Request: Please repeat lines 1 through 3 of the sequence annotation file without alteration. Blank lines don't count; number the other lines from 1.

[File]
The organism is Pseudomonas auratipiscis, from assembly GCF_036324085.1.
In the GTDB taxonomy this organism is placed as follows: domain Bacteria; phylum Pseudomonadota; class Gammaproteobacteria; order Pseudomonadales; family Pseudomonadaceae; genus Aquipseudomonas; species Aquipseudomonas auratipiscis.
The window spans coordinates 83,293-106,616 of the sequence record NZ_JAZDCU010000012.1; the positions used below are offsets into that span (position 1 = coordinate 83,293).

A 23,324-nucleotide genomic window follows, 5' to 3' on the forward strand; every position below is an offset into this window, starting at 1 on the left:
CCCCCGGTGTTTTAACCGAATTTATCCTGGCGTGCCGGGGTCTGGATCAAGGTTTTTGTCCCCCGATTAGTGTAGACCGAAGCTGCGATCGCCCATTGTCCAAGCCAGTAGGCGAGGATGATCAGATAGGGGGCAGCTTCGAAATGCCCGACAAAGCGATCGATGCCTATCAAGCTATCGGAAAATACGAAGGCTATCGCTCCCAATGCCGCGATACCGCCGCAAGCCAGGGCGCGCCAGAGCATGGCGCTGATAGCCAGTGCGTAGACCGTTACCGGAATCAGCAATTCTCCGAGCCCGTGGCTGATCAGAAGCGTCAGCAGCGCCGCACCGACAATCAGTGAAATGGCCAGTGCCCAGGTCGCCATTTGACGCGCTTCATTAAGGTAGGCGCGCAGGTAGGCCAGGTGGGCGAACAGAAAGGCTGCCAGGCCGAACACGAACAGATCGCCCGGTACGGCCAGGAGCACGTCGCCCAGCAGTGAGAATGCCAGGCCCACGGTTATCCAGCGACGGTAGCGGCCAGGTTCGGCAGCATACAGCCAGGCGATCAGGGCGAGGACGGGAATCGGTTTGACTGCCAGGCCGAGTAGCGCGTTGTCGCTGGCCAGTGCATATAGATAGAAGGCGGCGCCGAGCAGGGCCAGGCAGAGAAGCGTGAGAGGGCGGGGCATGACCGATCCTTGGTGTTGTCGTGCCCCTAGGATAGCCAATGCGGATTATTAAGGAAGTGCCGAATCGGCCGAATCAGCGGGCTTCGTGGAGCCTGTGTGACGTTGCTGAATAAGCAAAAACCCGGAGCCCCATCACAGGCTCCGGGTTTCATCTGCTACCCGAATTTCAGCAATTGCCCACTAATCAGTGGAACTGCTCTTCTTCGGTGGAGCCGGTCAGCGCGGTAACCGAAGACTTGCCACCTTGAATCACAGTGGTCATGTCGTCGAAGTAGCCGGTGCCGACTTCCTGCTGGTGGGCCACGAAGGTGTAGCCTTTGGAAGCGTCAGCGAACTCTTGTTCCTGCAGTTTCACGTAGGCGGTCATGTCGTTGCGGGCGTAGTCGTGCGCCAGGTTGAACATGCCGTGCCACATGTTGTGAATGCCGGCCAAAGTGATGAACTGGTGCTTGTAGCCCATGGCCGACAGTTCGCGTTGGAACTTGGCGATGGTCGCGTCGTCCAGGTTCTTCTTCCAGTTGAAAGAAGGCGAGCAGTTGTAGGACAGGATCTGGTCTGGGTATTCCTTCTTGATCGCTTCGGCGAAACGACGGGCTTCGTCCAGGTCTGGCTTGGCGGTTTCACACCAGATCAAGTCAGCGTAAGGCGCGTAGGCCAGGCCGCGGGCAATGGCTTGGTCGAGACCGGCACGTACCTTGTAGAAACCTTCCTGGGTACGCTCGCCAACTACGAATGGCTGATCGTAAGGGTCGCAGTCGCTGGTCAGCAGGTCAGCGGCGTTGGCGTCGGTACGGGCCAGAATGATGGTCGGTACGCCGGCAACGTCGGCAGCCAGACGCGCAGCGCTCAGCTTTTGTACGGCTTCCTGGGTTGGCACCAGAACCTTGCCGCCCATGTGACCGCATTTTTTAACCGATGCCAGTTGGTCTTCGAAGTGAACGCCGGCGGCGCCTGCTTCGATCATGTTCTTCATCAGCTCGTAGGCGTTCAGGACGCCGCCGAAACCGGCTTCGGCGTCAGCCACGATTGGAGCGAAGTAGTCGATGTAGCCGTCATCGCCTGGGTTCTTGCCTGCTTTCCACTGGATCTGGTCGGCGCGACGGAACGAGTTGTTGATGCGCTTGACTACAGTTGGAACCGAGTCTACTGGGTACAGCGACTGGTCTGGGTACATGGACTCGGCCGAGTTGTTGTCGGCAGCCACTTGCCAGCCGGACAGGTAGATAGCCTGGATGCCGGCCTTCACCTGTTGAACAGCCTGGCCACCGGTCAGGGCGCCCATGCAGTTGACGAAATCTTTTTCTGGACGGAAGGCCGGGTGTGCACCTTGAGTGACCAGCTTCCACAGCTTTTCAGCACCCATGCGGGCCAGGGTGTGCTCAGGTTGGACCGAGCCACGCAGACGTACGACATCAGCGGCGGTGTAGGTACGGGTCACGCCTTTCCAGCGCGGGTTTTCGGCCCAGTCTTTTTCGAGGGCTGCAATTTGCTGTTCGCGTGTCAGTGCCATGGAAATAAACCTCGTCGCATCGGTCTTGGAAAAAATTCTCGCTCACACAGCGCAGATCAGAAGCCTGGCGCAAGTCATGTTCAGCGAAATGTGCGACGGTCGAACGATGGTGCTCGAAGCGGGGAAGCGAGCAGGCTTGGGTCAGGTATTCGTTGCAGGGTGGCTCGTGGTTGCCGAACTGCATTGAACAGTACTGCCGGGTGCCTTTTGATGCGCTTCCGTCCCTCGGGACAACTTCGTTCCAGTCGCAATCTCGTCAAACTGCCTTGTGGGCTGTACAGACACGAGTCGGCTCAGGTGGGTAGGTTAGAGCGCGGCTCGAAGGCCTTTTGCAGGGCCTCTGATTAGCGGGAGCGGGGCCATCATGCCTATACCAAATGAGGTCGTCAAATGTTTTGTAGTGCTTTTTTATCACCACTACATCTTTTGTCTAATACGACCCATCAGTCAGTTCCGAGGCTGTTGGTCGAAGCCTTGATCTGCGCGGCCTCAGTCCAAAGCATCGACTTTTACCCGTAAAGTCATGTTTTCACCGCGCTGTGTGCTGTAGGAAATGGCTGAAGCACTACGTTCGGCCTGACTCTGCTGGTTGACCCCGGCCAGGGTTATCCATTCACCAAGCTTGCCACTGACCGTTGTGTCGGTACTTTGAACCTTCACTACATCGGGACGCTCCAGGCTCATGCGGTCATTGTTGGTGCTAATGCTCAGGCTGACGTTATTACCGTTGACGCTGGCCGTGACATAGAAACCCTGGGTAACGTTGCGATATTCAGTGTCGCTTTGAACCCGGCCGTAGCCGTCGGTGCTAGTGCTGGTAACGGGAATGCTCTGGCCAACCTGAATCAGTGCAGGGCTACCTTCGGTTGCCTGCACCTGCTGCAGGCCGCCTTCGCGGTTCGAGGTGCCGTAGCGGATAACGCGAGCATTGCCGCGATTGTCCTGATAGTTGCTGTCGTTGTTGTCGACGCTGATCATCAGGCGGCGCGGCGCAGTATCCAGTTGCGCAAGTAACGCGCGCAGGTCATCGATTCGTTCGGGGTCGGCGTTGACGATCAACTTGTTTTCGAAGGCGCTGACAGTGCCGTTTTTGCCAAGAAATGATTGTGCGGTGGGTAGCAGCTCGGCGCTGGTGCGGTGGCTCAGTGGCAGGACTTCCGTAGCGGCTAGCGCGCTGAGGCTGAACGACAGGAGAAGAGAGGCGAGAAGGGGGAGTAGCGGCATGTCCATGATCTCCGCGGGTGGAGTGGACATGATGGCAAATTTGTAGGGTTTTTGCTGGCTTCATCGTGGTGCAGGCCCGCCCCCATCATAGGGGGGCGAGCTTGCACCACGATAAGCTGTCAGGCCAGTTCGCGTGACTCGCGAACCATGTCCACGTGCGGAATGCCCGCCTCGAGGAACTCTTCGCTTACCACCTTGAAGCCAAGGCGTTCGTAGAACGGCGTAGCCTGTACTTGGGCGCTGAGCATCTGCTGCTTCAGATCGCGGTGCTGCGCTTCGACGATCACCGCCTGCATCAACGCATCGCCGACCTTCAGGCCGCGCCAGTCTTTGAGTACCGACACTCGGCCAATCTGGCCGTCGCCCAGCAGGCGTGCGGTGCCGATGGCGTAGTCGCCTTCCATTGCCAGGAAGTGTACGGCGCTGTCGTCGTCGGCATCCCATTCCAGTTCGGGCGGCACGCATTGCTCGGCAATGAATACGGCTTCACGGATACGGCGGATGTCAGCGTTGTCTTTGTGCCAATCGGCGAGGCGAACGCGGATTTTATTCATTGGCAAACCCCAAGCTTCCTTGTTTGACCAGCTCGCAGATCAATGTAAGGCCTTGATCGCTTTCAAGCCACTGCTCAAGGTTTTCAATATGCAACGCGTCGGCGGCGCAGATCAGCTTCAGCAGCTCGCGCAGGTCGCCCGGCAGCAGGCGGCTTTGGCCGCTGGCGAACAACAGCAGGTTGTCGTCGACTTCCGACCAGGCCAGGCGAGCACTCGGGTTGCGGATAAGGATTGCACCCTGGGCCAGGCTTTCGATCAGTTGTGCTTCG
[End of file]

The organism is Pseudomonas auratipiscis, from assembly GCF_036324085.1.
In the GTDB taxonomy this organism is placed as follows: domain Bacteria; phylum Pseudomonadota; class Gammaproteobacteria; order Pseudomonadales; family Pseudomonadaceae; genus Aquipseudomonas; species Aquipseudomonas auratipiscis.
The window spans coordinates 83,293-106,616 of the sequence record NZ_JAZDCU010000012.1; the positions used below are offsets into that span (position 1 = coordinate 83,293).